Today, we saw a clan of spotted hyenas and we were the ones laughing (silently) in amazement at what's in front of our eyes.
It's been another cracking three hours pre-breakfast drive seeing hippos blowing bubbles, waterbucks drinking, and dare I say 'the usual' biggies. That sounds appalling but I don't mean it in a blasé fashion; I'm just fairly sure you don't want to read my daily lists!
After the hyenas, the second super special moment was homing in through the depths of the savannah, leaning this way and that to avoid the spiny acacia branches, to find a pair of usually solitary leopards. ...Mating!
He wasn't having his lucky moment while we were there.
But we were.
As he stood over her, hopeful, we heard the deepest, loudest curdling growl you could imagine. An earthy and raw big cat, 'later darling' sound that came from her as she promptly stood up and walked away. Apparently, she approaches him. And eventually we left while he lay staring in her direction. Waiting. Her powerful but gentle roar is still ringing in my ears.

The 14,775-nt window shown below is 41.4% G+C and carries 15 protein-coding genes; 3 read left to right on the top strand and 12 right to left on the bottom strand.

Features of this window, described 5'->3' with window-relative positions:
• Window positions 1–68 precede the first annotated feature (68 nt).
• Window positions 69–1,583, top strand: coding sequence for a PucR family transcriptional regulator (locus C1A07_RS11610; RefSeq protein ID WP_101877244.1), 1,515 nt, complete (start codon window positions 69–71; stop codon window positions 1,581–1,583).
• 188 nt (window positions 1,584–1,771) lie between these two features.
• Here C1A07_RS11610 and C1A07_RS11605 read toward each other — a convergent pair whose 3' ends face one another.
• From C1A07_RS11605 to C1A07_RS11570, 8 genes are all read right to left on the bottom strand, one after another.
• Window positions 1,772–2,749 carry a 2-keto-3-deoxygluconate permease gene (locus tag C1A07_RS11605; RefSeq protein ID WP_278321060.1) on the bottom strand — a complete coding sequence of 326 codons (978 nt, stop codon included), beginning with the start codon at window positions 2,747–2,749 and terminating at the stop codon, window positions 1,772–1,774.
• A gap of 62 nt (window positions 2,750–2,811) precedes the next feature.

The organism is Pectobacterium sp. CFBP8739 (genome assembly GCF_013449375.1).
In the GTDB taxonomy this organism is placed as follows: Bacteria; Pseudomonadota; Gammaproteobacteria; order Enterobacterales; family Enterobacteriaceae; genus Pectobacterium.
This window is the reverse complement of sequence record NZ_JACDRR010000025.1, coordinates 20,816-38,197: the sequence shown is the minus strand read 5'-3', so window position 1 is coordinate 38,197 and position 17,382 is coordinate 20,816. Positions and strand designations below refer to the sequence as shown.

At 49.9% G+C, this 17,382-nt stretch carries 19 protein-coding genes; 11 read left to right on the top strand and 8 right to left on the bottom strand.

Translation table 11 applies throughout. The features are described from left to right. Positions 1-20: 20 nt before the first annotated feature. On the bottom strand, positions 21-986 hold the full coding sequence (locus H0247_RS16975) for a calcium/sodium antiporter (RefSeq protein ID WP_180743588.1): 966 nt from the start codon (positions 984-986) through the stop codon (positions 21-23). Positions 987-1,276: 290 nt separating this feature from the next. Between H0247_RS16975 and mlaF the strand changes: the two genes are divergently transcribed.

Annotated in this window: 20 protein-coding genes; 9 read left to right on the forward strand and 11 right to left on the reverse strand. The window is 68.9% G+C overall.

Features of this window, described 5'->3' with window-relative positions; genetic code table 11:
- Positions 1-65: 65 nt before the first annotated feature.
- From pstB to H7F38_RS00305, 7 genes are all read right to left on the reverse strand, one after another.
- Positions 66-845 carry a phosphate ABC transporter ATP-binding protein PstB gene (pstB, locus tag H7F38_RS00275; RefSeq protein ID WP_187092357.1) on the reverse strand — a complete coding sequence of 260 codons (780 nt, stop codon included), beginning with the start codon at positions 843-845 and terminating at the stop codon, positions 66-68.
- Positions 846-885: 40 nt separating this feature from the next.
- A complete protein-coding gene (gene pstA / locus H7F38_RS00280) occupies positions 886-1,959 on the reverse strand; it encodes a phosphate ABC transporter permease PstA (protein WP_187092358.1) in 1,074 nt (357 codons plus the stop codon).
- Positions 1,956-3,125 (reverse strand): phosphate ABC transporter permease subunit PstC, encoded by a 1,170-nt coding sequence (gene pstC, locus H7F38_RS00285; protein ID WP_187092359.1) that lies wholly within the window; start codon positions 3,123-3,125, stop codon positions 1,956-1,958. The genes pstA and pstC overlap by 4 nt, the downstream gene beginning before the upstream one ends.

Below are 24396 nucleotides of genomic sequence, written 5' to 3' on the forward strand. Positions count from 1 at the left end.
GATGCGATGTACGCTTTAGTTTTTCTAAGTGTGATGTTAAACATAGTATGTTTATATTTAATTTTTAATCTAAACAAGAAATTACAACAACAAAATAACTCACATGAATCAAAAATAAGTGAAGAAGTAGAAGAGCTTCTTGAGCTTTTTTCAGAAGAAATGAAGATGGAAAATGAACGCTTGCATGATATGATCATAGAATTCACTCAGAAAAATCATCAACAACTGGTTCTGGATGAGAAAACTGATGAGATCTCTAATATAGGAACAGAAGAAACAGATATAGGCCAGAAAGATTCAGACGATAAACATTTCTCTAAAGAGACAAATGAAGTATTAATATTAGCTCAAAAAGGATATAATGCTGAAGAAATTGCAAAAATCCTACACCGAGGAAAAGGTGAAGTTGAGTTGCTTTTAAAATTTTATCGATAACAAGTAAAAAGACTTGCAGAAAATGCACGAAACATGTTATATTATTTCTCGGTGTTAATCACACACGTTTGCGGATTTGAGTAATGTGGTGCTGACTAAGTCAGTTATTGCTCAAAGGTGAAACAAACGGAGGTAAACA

It's incredible that in this big safari truck, trundling over dry branches and scraping bushes, his ears did not twitch; he was relaxed, he was focused - and it was entirely on her.
We had a surprise stop for an outdoor breakfast instead of just a hot chocolate. While we ate, love was still in the air with two mating hornbills in a tree behind us and a couple of fish eagles calling to each other.
Before arriving back, we were captivated by a saddle billed stork fishing out of a green watering hole; multiple giraffes walking by, catwalk fashion, one after the other; and beautiful jewels of birds, the blue waxbills. Some welcome rain and cooler air has arrived.
We've been up eight hours, it feels like I've written up my day and lunch is next! There's supposed to be a storm arriving so that may actually be the case today.
I don't know whether my indigestion is from side effects of the malarone tablets or the fact we've been sitting three metres from a pride of seventeen lions eating a buffalo they'd killed this morning. The vultures stayed miles back!
We were all a bit tense but the experience was outstanding; some happily munching away, some pot bellied and sleeping and the big daddy eating the choice cut and occasionally scaring all of us with a surprise roar at a female who gets too close to the best bits. Chivalry is dead. Feminism is outlawed!
So, it only spat with rain and we've had another full-on three-hour adventure. We saw four of one species together that will be incredibly memorable for many reasons (particularly because the big daddy was standing behind a bush and he looked the size of an elephant!)
We still love the birds though and the helmeted guinea fowl caught our hearts pecking at elephant dung in the road... Such pretty birds. But enormously dumb! And the battaleur eagle in the tree was a beauty.
I'm cutting it short. We're late for bed and it's only twenty to ten!